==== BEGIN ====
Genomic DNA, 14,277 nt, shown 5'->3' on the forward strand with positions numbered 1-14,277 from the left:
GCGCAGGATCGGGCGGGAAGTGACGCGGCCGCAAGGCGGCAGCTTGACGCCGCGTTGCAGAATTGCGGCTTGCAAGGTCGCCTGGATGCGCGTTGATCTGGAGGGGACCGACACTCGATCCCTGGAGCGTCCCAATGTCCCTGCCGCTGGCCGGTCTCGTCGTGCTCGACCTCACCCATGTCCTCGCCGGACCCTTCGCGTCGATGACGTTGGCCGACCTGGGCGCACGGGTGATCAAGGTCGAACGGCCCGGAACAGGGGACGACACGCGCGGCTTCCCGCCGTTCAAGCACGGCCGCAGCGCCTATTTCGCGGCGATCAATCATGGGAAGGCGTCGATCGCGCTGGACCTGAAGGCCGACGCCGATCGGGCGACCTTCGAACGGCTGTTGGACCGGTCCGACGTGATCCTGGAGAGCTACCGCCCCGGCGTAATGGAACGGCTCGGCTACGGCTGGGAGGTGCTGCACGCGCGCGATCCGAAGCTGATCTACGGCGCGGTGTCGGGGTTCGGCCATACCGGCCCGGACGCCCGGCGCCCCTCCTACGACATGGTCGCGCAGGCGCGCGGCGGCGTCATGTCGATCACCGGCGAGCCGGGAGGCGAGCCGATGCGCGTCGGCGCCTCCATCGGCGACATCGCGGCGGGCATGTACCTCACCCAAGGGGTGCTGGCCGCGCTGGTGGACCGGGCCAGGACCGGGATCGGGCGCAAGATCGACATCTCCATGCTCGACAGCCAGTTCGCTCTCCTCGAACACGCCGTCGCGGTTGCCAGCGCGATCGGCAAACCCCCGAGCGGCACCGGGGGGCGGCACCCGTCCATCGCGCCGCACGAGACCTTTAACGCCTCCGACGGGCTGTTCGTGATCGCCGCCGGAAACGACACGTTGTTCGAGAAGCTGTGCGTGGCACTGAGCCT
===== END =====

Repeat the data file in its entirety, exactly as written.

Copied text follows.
Genomic DNA, 14,277 nt, shown 5'->3' on the forward strand with positions numbered 1-14,277 from the left:
GCGCAGGATCGGGCGGGAAGTGACGCGGCCGCAAGGCGGCAGCTTGACGCCGCGTTGCAGAATTGCGGCTTGCAAGGTCGCCTGGATGCGCGTTGATCTGGAGGGGACCGACACTCGATCCCTGGAGCGTCCCAATGTCCCTGCCGCTGGCCGGTCTCGTCGTGCTCGACCTCACCCATGTCCTCGCCGGACCCTTCGCGTCGATGACGTTGGCCGACCTGGGCGCACGGGTGATCAAGGTCGAACGGCCCGGAACAGGGGACGACACGCGCGGCTTCCCGCCGTTCAAGCACGGCCGCAGCGCCTATTTCGCGGCGATCAATCATGGGAAGGCGTCGATCGCGCTGGACCTGAAGGCCGACGCCGATCGGGCGACCTTCGAACGGCTGTTGGACCGGTCCGACGTGATCCTGGAGAGCTACCGCCCCGGCGTAATGGAACGGCTCGGCTACGGCTGGGAGGTGCTGCACGCGCGCGATCCGAAGCTGATCTACGGCGCGGTGTCGGGGTTCGGCCATACCGGCCCGGACGCCCGGCGCCCCTCCTACGACATGGTCGCGCAGGCGCGCGGCGGCGTCATGTCGATCACCGGCGAGCCGGGAGGCGAGCCGATGCGCGTCGGCGCCTCCATCGGCGACATCGCGGCGGGCATGTACCTCACCCAAGGGGTGCTGGCCGCGCTGGTGGACCGGGCCAGGACCGGGATCGGGCGCAAGATCGACATCTCCATGCTCGACAGCCAGTTCGCTCTCCTCGAACACGCCGTCGCGGTTGCCAGCGCGATCGGCAAACCCCCGAGCGGCACCGGGGGGCGGCACCCGTCCATCGCGCCGCACGAGACCTTTAACGCCTCCGACGGGCTGTTCGTGATCGCCGCCGGAAACGACACGTTGTTCGAGAAGCTGTGCGTGGCACTGAGCCT